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Thread: Die alignment: To dowel the punch holder or the die holder first?

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    Default Die alignment: To dowel the punch holder or the die holder first?

    I have made a few progressive dies now, and have been struggling with finding the best technique for aligning the punch holder block and the die holder block within the die shoe.

    My technique is to fully dowel and screw one of the two (punch holder or die holder) in place, and the other one is only held by screws but no dowels. This way, once assembled, I can adjust the precise location of one of the two blocks to get the punches and dies to mate properly. Once in place, then I lock down the screws, drill through the block and die shoe and dowel the part in place.

    Now here's the dilemma: Since the die shoe has slug holes in it which need to match up with the die buttons in the die holder (and I'd prefer not to make the slug holes oversized), it would seem preferable to dowel the die holder first, and let the punch holder float for the adjustment. However, since the punch holder has punches sticking out (which are long), I would need extra-long drills (which are less accurate) to clear the punches when I am ready to dowel the punch holder, and sometimes there just isn't enough clearance for the toolholder to drill dowel holes which may be close to the punches.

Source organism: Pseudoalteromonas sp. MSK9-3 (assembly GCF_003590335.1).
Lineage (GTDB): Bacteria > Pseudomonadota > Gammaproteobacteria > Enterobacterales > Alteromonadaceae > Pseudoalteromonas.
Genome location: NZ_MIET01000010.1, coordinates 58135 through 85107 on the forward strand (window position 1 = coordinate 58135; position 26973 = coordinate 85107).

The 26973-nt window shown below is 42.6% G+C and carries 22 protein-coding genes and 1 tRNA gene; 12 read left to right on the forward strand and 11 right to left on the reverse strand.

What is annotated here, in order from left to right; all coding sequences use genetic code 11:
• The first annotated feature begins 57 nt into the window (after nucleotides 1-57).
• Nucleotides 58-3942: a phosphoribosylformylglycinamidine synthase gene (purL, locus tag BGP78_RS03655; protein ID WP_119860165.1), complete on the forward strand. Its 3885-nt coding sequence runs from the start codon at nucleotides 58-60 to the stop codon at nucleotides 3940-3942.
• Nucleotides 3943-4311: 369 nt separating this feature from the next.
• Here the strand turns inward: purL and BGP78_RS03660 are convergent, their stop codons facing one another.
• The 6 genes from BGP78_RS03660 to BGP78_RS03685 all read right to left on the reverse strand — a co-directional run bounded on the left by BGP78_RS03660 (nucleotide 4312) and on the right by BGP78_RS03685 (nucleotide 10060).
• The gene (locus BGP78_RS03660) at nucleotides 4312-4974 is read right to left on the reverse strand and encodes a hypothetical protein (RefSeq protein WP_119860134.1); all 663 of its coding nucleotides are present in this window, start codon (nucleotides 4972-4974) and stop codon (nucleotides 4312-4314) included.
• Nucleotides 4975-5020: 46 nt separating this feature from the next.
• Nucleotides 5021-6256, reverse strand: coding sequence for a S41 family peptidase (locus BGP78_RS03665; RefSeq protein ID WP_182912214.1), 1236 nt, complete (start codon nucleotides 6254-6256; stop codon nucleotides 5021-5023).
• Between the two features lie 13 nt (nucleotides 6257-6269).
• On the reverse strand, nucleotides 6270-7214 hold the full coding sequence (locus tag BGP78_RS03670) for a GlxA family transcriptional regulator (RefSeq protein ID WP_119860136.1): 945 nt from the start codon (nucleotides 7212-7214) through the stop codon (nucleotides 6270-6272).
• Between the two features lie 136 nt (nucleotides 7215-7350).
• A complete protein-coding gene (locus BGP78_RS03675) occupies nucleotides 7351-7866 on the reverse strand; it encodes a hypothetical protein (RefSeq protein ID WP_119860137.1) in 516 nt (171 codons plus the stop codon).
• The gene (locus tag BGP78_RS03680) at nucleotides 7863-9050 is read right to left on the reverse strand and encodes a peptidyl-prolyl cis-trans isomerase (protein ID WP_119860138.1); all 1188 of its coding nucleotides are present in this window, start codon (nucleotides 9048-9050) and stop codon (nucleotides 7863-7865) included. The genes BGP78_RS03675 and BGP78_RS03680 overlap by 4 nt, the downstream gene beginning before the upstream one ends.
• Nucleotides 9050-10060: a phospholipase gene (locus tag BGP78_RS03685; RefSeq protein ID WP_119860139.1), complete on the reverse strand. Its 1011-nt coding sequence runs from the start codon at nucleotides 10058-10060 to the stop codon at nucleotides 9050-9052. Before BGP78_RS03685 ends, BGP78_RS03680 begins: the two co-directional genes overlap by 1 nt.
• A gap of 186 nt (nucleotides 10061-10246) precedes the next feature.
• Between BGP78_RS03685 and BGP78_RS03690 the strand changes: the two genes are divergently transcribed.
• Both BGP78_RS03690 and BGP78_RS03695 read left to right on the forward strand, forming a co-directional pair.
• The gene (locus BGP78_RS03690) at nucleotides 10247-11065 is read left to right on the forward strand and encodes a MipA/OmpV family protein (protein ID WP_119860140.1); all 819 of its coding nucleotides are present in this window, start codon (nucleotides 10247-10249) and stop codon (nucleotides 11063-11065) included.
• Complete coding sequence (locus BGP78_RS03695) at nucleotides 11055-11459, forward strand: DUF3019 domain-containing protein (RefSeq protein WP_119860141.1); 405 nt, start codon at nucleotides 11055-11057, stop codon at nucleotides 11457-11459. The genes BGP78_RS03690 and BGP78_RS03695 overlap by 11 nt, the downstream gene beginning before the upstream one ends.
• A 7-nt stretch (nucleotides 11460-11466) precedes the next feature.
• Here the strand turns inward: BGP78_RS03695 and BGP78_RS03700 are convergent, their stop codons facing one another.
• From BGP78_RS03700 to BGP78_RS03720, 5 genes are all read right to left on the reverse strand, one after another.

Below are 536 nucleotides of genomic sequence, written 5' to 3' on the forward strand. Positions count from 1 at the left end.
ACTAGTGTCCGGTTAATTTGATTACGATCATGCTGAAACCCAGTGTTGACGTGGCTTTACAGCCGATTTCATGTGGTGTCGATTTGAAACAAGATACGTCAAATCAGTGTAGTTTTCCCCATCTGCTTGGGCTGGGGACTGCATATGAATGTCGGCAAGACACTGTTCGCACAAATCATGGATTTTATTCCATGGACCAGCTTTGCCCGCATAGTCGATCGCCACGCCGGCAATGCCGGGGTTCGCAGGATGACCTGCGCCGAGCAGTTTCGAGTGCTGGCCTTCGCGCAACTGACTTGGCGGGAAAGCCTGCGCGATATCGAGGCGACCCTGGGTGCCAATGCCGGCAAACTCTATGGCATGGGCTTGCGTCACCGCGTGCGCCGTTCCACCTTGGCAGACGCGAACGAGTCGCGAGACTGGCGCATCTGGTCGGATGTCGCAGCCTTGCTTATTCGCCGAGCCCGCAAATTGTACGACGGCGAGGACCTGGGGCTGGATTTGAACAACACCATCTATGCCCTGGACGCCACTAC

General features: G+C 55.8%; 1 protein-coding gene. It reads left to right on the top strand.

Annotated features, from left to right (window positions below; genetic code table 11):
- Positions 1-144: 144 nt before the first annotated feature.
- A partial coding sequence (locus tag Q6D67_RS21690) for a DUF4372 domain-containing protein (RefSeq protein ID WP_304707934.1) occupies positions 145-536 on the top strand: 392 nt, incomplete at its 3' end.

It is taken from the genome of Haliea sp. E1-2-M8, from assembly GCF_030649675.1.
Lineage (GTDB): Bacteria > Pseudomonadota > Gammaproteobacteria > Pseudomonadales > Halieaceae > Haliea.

So because of this, I have to dowel the punch holder first, and let the die holder float for adjustment, since there are no tall protrusions on the die holder. But like I said, I would prefer if I could do it the other way around...

    I'd like to get some of your input on how you get around this issue, or what order you do these things, or I'd like to know if you have a totally different way of handling the alignment.

    Thanks!

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    There's several different techniques to use and I'm not the last word on this either. May I begin by asking why the punches are so very long? Any good design will use as short a punch as possible to avoid the potential misalignment over a longer length. Even if your part has large "Z" depths to it a shorter punch can be mounted (where possible) on a block to make up the difference in Z. I've only had the occasional punch exceed 3-4 inches in length. Any punch longer than 6" is a candidate for examining the die design.

    Most dies I've built I pinned the punch plate last. Transfer screws, 1/64 under dowel size drills, and careful checking of clearance alignment between every operation is critical. How you ensure the alignment of punch to die section is also quite important IMO.